Pointer Variables and Object Ownership
Pointer variables convey ownership of the objects that they point to.
When a method (or function) has a local variable that points to an object, that method is said to own the object being pointed to.
When an object has an instance variable that points to another object, the object with the pointer is said to own the object being pointed to.
Think back to your
RandomPossessions application as a whole. Or, better yet, reopen RandomPossessions.xcodeproj and have another look at the code in main.m.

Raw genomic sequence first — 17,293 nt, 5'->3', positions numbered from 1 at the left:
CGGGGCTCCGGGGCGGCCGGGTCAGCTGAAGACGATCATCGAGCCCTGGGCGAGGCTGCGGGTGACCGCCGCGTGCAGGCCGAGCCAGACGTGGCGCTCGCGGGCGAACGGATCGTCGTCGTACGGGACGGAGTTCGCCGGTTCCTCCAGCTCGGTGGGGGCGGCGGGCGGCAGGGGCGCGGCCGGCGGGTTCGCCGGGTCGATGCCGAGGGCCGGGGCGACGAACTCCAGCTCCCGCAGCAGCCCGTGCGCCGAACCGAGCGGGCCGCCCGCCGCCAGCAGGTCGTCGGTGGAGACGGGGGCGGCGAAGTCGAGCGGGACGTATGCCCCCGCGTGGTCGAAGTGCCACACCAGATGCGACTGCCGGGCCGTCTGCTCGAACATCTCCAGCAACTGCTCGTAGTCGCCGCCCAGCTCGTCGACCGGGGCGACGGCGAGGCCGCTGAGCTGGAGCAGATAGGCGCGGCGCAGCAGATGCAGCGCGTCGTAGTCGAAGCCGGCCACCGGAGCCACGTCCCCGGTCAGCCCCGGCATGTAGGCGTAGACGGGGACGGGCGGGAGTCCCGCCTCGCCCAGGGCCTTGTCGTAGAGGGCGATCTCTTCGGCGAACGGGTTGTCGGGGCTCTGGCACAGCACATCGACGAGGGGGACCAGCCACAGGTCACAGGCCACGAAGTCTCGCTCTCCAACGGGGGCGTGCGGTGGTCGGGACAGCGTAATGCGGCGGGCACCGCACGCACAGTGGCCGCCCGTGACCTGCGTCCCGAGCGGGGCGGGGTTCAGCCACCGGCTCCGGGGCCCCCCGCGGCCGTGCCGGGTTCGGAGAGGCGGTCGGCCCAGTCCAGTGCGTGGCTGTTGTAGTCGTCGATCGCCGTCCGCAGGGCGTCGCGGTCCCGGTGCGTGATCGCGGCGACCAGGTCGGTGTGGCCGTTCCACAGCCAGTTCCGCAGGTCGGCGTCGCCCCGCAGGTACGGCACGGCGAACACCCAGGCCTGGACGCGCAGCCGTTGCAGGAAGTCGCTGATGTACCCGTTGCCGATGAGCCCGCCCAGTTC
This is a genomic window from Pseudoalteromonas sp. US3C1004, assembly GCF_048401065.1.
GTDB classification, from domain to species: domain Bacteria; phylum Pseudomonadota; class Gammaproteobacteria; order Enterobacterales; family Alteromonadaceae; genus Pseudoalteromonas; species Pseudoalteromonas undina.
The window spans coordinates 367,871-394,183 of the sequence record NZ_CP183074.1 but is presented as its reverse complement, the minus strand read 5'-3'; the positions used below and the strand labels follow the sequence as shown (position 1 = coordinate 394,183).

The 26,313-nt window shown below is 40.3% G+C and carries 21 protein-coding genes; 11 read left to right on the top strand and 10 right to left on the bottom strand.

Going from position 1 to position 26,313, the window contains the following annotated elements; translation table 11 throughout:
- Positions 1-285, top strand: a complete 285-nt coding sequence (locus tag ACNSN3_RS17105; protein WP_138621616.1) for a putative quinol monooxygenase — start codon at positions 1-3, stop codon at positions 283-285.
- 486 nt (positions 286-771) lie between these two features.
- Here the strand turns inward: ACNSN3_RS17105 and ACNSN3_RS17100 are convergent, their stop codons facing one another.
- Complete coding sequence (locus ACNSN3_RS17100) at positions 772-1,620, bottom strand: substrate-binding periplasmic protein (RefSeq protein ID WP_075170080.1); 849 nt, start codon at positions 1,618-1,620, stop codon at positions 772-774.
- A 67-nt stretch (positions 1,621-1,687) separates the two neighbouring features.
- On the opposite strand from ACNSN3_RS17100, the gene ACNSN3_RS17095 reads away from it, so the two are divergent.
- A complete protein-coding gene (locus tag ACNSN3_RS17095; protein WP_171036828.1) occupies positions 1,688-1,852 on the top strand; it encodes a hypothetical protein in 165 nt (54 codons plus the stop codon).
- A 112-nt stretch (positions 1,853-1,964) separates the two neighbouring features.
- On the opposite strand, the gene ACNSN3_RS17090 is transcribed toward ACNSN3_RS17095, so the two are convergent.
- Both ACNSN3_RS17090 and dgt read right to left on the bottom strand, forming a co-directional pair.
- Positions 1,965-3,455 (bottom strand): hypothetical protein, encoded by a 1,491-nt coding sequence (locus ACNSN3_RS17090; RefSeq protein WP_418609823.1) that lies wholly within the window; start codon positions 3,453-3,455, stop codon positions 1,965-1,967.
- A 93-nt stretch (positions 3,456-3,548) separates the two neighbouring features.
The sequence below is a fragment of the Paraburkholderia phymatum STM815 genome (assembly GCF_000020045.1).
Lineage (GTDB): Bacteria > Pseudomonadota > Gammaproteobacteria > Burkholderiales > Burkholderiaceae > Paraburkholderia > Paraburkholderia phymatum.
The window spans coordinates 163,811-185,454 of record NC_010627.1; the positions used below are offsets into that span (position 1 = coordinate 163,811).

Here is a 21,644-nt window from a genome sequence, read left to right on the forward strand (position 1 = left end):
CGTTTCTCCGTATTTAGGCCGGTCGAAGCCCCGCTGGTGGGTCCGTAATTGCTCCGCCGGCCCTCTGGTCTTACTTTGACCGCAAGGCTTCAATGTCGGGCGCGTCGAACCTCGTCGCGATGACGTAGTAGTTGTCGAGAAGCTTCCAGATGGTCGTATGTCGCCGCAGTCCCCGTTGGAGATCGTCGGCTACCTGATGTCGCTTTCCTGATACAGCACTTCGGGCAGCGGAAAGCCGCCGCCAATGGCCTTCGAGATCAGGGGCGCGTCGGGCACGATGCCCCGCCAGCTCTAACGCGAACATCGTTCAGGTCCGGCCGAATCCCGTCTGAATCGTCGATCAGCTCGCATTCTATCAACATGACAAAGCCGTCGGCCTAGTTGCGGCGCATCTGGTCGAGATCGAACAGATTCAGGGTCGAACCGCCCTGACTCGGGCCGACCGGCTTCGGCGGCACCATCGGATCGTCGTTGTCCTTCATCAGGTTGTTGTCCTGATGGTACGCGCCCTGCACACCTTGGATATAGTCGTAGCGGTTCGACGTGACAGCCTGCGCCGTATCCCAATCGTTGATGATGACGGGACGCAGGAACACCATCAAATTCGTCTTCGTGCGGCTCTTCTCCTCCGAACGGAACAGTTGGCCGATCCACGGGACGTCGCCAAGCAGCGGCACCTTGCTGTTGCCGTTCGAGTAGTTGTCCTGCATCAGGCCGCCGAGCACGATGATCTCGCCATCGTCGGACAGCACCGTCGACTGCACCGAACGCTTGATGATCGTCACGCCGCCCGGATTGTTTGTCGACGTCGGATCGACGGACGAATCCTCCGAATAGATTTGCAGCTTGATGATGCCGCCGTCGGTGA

In this application, an instance of NSMutableArray is created in the main function, and then 10 BNRItem instances are added
to the array.
Figure 3.3 shows the objects in
RandomPossessions and the pointers that reference them.
Figure 3.3 Objects and pointers in RandomPossessions
The NSMutableArray is pointed to by the local variable items within the main function, so the main function owns the NSMutableArray. Each BNRItem instance owns the objects pointed to by its instance variables.
In addition, the NSMutableArray owns the BNRItems. Recall that a collection object, like an NSMutableArray, holds pointers to objects instead of actually containing them. These pointers convey ownership: an array owns the objects it points to.
The relationship between pointers and object ownership is important for understanding memory management in iOS.